Format standards

Double-perforation 16 mm film has perforations down both sides at every frame line. Single-perf only has perforations on one side of the film. The picture area of regular 16 mm has an aspect ratio close to 1.33, and 16 mm film prints use single-perf film so that there is space for a monophonic soundtrack where the other perf side would be on the negative. Double-sprocket 16 mm stock is slowly being phased out by Kodak, as single-perf film can be used by regular 16 mm as well as Super 16, which requires single-perf.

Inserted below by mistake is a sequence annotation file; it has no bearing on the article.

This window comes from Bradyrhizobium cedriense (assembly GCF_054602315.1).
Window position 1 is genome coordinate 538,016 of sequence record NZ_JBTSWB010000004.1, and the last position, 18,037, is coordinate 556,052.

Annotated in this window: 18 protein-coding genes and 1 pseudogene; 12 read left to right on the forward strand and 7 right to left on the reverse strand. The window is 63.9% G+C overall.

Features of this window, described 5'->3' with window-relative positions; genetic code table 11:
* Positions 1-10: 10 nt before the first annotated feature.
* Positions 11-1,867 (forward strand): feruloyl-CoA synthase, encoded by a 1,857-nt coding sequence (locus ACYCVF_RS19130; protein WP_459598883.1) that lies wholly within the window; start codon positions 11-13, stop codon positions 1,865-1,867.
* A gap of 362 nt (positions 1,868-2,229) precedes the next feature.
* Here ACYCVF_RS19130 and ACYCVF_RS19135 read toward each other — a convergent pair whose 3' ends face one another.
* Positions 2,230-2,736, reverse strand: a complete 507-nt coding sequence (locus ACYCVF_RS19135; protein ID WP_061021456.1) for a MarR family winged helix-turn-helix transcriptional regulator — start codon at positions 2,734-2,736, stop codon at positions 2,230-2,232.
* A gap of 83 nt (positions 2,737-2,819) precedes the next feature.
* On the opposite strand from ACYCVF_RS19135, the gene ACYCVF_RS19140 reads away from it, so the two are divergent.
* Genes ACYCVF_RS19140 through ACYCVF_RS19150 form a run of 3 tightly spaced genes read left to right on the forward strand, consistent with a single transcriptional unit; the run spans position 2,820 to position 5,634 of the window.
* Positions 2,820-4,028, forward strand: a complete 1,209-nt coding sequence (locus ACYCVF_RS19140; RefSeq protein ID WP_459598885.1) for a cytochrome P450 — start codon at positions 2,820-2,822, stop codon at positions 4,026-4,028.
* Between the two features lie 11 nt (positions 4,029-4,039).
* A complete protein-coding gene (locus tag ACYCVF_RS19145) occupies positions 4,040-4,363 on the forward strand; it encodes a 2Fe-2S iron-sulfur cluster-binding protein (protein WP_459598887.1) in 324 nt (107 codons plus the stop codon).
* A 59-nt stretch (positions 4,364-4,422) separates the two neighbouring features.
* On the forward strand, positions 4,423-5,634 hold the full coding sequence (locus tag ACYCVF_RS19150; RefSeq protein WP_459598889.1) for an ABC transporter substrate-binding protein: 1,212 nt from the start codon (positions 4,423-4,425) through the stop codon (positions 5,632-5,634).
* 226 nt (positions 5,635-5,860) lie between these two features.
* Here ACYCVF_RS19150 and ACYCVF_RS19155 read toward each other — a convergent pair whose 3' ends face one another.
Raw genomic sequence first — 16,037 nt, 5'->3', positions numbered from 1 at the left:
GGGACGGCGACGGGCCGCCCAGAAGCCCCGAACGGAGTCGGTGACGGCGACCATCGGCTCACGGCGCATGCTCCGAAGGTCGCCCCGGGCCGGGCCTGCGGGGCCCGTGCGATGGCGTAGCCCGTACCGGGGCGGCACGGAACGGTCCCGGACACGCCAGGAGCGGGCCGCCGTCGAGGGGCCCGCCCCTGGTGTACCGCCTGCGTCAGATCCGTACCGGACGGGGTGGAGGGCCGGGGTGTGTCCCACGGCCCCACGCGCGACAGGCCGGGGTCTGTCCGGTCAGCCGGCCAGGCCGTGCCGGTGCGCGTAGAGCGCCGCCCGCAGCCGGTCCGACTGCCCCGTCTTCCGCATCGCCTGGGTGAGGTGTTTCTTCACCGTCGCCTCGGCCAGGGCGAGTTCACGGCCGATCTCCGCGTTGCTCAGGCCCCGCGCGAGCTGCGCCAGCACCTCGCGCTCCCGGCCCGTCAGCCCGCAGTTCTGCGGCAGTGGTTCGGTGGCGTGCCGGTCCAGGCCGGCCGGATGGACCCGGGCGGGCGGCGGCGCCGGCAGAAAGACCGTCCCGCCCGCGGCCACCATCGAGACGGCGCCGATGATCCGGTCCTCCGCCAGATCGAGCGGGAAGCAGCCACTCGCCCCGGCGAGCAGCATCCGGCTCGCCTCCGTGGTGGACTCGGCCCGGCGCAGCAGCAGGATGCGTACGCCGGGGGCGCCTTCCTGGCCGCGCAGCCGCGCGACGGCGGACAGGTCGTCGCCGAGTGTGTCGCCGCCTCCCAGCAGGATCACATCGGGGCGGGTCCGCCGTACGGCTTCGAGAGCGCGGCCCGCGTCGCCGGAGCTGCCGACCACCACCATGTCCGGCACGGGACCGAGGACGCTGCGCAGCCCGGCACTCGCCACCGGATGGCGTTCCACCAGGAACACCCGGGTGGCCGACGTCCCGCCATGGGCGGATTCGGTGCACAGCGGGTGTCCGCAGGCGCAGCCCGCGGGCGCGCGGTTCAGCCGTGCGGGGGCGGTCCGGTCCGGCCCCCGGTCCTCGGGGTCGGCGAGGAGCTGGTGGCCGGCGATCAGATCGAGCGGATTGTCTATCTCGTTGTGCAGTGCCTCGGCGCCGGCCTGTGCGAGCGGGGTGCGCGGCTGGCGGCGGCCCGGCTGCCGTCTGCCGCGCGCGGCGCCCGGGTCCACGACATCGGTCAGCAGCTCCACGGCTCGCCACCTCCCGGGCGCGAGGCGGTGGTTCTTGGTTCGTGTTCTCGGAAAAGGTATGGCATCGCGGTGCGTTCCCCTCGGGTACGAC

Today, most of these uses have been taken over by video, and 16 mm film is used primarily by budget-conscious independent filmmakers. The variant called Super 16 mm, Super 16, or 16 mm Type W uses single-sprocket film, and takes advantage of the extra room for an expanded picture area with a wider aspect ratio of 1.67. Super 16 cameras are usually 16 mm cameras which have had the film gate and ground glass in the viewfinder modified for the wider frame. Since Super 16 takes up the space originally reserved for the soundtrack, films shot in this format can be "blown up" by optical printing to 35 mm for projection. However, with the recent development of digital intermediate workflows, it is now possible to "digitally blow up" to 35 mm with virtually no quality loss (given a high quality digital scan).